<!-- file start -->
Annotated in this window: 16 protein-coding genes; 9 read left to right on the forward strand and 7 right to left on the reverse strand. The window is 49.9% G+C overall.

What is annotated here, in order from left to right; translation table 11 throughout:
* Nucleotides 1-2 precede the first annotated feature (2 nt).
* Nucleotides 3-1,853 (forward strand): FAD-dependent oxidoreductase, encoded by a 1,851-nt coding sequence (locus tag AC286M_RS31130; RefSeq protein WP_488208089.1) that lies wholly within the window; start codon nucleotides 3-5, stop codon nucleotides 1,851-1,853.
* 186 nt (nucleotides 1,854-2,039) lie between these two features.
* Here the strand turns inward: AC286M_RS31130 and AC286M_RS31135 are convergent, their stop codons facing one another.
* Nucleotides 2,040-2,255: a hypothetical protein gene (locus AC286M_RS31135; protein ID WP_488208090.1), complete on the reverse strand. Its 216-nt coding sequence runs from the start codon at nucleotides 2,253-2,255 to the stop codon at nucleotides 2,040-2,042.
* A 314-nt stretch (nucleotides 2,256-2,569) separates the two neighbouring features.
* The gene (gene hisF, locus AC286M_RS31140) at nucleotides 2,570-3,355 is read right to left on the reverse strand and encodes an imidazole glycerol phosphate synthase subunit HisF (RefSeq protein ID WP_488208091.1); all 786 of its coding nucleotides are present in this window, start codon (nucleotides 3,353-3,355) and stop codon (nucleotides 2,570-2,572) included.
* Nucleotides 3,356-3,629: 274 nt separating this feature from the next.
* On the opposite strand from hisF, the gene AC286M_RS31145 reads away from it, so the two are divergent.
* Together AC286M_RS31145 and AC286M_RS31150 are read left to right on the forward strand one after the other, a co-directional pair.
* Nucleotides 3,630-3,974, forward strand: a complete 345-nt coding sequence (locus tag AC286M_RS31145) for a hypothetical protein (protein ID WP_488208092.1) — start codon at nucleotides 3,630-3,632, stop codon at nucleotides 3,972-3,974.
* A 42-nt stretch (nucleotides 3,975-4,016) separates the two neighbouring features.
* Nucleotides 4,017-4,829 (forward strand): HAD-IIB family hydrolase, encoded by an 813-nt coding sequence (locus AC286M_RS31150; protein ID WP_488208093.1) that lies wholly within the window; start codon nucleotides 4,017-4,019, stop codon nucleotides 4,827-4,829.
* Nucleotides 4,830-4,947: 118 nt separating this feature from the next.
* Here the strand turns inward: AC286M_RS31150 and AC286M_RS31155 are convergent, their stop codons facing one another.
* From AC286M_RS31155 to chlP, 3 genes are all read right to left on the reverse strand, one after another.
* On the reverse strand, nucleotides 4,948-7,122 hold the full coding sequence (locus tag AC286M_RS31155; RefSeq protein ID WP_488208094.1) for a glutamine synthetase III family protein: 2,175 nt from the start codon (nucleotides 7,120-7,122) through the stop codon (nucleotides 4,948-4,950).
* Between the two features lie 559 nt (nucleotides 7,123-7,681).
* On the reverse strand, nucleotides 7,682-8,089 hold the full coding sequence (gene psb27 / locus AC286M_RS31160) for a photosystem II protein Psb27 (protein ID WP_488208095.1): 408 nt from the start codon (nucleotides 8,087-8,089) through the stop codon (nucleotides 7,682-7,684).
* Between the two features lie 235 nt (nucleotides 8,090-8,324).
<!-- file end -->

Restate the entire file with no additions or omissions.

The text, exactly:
Annotated in this window: 16 protein-coding genes; 9 read left to right on the forward strand and 7 right to left on the reverse strand. The window is 49.9% G+C overall.

What is annotated here, in order from left to right; translation table 11 throughout:
* Nucleotides 1-2 precede the first annotated feature (2 nt).
* Nucleotides 3-1,853 (forward strand): FAD-dependent oxidoreductase, encoded by a 1,851-nt coding sequence (locus tag AC286M_RS31130; RefSeq protein WP_488208089.1) that lies wholly within the window; start codon nucleotides 3-5, stop codon nucleotides 1,851-1,853.
* 186 nt (nucleotides 1,854-2,039) lie between these two features.
* Here the strand turns inward: AC286M_RS31130 and AC286M_RS31135 are convergent, their stop codons facing one another.
* Nucleotides 2,040-2,255: a hypothetical protein gene (locus AC286M_RS31135; protein ID WP_488208090.1), complete on the reverse strand. Its 216-nt coding sequence runs from the start codon at nucleotides 2,253-2,255 to the stop codon at nucleotides 2,040-2,042.
* A 314-nt stretch (nucleotides 2,256-2,569) separates the two neighbouring features.
* The gene (gene hisF, locus AC286M_RS31140) at nucleotides 2,570-3,355 is read right to left on the reverse strand and encodes an imidazole glycerol phosphate synthase subunit HisF (RefSeq protein ID WP_488208091.1); all 786 of its coding nucleotides are present in this window, start codon (nucleotides 3,353-3,355) and stop codon (nucleotides 2,570-2,572) included.
* Nucleotides 3,356-3,629: 274 nt separating this feature from the next.
* On the opposite strand from hisF, the gene AC286M_RS31145 reads away from it, so the two are divergent.
* Together AC286M_RS31145 and AC286M_RS31150 are read left to right on the forward strand one after the other, a co-directional pair.
* Nucleotides 3,630-3,974, forward strand: a complete 345-nt coding sequence (locus tag AC286M_RS31145) for a hypothetical protein (protein ID WP_488208092.1) — start codon at nucleotides 3,630-3,632, stop codon at nucleotides 3,972-3,974.
* A 42-nt stretch (nucleotides 3,975-4,016) separates the two neighbouring features.
* Nucleotides 4,017-4,829 (forward strand): HAD-IIB family hydrolase, encoded by an 813-nt coding sequence (locus AC286M_RS31150; protein ID WP_488208093.1) that lies wholly within the window; start codon nucleotides 4,017-4,019, stop codon nucleotides 4,827-4,829.
* Nucleotides 4,830-4,947: 118 nt separating this feature from the next.
* Here the strand turns inward: AC286M_RS31150 and AC286M_RS31155 are convergent, their stop codons facing one another.
* From AC286M_RS31155 to chlP, 3 genes are all read right to left on the reverse strand, one after another.
* On the reverse strand, nucleotides 4,948-7,122 hold the full coding sequence (locus tag AC286M_RS31155; RefSeq protein ID WP_488208094.1) for a glutamine synthetase III family protein: 2,175 nt from the start codon (nucleotides 7,120-7,122) through the stop codon (nucleotides 4,948-4,950).
* Between the two features lie 559 nt (nucleotides 7,123-7,681).
* On the reverse strand, nucleotides 7,682-8,089 hold the full coding sequence (gene psb27 / locus AC286M_RS31160) for a photosystem II protein Psb27 (protein ID WP_488208095.1): 408 nt from the start codon (nucleotides 8,087-8,089) through the stop codon (nucleotides 7,682-7,684).
* Between the two features lie 235 nt (nucleotides 8,090-8,324).